In 1973, my wife and I left a flat in St John’s Wood for a decrepit 5-acre smallholding in West Wales. There we continued, in cheerful penury, for the next twelve years. ‘Back in the days’, as we survivors of the Sixties like to say, self-sufficiency was the watchword, and the guru of that era’s back-to-the-landers was John Seymour (See SF No. 26, p.62). His contention, that a free and modestly prosperous peasantry is the best basis for a strong and stable society, was powerfully made by his writings and example, and remains, I believe, valid today. But equally appealing to many latter-day voluntary peasants was an earlier and very different prophet of self-sufficiency: Henry David Thoreau.
Thoreau’s Walden, or Life in the Woods, published in 1854, has an assured place on any short-list of great American books, alongside Moby Dick, Huckleberry Finn and Leaves of Grass. It tells the story of Thoreau’s two-year experiment in self-sufficiency, living in the woods near his home town of Concord, Massachusetts, in a cabin he had built with his own hands. His purpose was to determine how easily a man could provide for his own needs once these were reduced to their simplest elements. He asked himself three questions. First, how much of the activity with which people fill their daily lives is really necessary? Second, if a man were to confine himself to the strict minimum of necessary activity, how much time would he have left over? And finally, what is the best use he could make of the time so gained? The answers he found were: very little; a great deal; and he should spend it trying to gain a better understanding of himself and of the world he lives in.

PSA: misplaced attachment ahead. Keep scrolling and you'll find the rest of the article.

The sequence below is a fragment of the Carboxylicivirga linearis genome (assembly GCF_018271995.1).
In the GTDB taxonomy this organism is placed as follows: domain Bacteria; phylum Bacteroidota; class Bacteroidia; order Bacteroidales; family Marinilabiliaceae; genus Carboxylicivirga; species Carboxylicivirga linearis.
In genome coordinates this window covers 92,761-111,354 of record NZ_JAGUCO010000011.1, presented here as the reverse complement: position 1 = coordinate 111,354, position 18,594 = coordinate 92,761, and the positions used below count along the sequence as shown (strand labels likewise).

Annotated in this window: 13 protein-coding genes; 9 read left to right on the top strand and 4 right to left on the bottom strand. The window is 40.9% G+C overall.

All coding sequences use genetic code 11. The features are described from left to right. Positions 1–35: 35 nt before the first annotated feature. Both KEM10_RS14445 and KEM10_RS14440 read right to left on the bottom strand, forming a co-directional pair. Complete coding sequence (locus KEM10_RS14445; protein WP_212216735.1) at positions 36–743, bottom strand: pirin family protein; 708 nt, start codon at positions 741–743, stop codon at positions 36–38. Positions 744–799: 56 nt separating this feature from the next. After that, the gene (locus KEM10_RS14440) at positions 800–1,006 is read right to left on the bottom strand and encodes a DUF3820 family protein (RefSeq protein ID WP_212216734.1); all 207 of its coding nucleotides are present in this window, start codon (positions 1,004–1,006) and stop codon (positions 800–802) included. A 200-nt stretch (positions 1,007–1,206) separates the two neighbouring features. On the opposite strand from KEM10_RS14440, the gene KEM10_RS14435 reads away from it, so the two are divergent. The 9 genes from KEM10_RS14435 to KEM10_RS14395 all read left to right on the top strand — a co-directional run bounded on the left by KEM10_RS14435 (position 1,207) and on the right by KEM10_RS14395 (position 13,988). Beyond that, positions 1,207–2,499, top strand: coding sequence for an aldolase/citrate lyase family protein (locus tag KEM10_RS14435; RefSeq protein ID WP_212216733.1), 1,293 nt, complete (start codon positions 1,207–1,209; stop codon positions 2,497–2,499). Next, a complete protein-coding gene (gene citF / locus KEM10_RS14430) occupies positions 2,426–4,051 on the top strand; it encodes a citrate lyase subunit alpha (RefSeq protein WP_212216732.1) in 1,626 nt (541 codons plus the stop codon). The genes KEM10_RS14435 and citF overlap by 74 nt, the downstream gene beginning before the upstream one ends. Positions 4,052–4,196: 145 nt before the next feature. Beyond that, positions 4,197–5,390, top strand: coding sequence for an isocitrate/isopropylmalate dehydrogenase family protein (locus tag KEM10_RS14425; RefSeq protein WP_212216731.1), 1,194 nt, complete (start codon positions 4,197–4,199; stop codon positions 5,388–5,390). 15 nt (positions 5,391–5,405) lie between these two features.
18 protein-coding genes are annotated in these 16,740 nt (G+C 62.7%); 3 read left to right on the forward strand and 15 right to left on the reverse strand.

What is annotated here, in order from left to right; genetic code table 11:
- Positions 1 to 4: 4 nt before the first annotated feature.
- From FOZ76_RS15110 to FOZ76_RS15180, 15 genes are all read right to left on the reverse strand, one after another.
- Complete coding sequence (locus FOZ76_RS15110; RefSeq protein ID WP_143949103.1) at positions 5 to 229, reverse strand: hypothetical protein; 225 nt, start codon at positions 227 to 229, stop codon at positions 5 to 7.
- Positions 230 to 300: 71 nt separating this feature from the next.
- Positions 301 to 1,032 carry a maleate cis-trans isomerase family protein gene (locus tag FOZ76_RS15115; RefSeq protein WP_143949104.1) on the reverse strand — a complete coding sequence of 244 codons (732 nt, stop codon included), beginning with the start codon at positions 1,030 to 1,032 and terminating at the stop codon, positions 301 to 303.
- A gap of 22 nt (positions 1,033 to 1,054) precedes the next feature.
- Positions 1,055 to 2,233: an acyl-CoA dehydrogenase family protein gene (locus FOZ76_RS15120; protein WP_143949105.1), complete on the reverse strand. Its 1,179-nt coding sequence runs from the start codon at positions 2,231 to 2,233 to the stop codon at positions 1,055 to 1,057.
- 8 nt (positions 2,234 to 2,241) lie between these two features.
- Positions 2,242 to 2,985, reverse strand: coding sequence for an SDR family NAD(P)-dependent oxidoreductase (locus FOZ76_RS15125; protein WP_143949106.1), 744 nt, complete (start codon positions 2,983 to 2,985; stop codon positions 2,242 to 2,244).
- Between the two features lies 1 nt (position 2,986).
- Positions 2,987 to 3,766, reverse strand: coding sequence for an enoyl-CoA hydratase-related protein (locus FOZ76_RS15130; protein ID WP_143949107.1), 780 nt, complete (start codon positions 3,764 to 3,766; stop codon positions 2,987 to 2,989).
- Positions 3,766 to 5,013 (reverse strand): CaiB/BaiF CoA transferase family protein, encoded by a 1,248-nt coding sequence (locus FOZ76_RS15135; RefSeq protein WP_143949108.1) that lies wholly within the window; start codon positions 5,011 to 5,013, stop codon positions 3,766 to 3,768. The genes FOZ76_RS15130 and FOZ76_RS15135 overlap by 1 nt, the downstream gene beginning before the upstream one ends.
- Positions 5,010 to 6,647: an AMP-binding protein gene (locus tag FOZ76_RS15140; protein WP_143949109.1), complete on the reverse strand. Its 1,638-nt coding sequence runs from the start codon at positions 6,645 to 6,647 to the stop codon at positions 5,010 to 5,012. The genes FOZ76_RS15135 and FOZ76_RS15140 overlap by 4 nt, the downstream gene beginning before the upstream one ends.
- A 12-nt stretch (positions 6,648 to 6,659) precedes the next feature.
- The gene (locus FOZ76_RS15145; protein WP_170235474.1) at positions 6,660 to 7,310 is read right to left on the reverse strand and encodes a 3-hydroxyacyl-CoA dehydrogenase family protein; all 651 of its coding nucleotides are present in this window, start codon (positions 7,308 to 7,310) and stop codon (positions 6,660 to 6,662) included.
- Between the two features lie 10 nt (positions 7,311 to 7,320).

Living alone, growing his own food, and meeting his modest financial needs by day labour led Thoreau to conclude that six weeks’ work a year (paid work, that is) was enough to prevent his becoming a charge on the community. He doesn’
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